Association of mercury exposure with blood pressure among adults near artisanal and small-scale gold mining in Madre de Dios, Peru.

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2019-04-26

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Abstract

There have been few studies investigating the association between mercury exposure and blood pressure, with inconsistent results. In this study, the association between hair mercury concentration with mean arterial pressure (MAP) and hypertension were evaluated using data collected in a 2015 cohort study, which sampled 23 communities in Madre de Dios, Peru. This area has recently experienced a rapid increase in artisanal and small-scale mining, which is the main anthropogenic source of mercury emissions. Generalized estimating equations were used to account for correlation within communities. Analyses for MAP and hypertension were performed using linear and logistic models, respectively, and confounding variables were included in both models. Due to the significant (p-value < 0.05) interaction between sex and mercury in both models, the analysis was stratified by sex. In women, there was an inverse association between hair mercury concentration with hypertension (OR: 0.84; 95% CI: 0.50–1.41) and MAP (gMR: 0.99; 95% CI: 0.98–1.008), but these associations were not significant at a 5% significance level. In men, the associations between hair mercury concentration with hypertension (OR: 3.07; 95% CI: 1.36–6.92) and MAP (gMR: 1.024; 95% CI: 1.01–1.04) were positive and significant at a 5% significance level. Differences observed between sex could be attributable to differences in exposure, men eating greater amounts of mercury-contaminated fish, or sex hormones, which regulate the distribution and excretion of mercury in the body.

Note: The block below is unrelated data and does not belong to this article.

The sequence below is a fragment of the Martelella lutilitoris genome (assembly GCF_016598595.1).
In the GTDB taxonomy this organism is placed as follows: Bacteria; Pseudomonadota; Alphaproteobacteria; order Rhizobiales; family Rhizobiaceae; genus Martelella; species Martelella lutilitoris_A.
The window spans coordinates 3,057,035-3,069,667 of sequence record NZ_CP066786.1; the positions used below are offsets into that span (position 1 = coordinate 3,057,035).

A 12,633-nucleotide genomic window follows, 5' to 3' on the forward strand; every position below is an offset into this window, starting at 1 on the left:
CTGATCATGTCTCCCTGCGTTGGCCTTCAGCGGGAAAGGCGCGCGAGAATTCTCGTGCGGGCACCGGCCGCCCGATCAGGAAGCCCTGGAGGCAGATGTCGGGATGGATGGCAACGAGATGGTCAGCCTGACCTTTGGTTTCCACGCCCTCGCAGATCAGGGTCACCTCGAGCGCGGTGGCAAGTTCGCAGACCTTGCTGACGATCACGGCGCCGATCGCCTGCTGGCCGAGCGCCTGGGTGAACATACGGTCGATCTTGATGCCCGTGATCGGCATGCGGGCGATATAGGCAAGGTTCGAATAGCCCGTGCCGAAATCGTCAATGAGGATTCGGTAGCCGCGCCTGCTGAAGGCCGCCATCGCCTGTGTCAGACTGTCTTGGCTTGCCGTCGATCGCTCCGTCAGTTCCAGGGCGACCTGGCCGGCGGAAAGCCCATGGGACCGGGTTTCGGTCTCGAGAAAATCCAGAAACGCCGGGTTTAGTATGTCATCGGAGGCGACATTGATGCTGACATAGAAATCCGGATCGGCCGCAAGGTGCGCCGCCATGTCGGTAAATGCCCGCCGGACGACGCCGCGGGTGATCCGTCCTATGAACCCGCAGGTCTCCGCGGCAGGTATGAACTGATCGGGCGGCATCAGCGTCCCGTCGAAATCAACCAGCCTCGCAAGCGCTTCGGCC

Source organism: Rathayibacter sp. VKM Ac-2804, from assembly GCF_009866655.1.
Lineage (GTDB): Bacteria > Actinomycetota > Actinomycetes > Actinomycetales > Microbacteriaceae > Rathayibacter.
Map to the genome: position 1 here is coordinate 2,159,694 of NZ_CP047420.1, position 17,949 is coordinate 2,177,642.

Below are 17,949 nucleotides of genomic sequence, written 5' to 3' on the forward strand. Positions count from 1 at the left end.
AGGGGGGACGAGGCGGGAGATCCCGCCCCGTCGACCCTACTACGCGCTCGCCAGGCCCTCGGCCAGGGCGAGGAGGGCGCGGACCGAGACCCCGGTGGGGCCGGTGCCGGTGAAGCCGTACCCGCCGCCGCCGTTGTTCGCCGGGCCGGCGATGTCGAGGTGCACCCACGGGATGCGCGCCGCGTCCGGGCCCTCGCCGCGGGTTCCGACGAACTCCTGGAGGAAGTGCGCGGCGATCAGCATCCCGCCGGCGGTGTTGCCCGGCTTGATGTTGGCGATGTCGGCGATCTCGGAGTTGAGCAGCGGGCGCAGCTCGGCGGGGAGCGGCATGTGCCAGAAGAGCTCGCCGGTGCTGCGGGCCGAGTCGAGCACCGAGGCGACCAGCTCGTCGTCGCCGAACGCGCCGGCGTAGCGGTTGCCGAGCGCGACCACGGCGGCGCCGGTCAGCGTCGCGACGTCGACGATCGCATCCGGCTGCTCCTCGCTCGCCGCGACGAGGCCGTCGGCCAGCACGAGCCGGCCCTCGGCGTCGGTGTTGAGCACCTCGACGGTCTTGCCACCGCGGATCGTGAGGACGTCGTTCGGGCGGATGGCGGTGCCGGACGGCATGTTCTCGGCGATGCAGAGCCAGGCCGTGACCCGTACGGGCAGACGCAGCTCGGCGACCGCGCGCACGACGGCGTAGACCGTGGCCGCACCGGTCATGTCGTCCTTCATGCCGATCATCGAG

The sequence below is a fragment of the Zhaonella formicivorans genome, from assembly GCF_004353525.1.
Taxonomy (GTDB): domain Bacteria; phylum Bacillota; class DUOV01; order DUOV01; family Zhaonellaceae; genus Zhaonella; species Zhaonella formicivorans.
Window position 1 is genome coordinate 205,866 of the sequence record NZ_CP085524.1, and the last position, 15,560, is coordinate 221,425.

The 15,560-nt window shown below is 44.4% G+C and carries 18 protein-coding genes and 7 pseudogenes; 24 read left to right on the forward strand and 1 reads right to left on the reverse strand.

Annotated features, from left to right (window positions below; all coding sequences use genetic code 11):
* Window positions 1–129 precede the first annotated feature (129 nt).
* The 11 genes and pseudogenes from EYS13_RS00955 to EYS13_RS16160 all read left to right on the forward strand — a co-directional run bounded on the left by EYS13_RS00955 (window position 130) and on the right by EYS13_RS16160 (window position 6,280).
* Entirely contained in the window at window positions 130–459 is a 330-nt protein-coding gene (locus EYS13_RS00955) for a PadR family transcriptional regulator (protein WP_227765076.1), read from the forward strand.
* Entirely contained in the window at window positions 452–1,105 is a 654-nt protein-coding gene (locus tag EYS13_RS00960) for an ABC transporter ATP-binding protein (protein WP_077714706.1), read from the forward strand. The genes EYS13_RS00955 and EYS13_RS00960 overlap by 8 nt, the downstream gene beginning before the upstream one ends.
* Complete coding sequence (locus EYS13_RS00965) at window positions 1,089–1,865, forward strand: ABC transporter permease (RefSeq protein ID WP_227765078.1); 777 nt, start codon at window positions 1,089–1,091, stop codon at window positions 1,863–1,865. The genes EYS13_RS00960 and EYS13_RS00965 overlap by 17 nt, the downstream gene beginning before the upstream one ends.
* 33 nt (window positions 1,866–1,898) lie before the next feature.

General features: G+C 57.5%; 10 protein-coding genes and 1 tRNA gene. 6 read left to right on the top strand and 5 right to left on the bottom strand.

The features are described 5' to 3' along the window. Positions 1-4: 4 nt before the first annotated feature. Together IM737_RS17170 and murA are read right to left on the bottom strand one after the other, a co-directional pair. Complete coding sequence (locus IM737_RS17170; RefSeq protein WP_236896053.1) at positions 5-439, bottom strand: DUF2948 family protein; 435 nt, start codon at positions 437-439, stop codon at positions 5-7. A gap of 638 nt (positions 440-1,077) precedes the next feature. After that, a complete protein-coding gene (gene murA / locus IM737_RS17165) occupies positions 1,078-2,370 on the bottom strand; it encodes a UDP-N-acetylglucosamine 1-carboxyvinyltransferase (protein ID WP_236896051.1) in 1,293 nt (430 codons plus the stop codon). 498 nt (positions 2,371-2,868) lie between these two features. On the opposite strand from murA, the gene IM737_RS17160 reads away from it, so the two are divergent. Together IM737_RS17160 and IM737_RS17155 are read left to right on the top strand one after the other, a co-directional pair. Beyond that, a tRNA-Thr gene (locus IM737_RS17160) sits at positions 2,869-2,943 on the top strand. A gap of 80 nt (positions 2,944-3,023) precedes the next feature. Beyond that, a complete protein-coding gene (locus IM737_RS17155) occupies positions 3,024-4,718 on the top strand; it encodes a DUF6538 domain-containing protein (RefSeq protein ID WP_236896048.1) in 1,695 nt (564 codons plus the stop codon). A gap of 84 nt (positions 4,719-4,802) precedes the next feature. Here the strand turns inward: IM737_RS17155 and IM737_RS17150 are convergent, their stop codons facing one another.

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Manidis, Tatiana Dorothea (2019). Association of mercury exposure with blood pressure among adults near artisanal and small-scale gold mining in Madre de Dios, Peru. Master's project, Duke University. Retrieved from https://hdl.handle.net/10161/18443.


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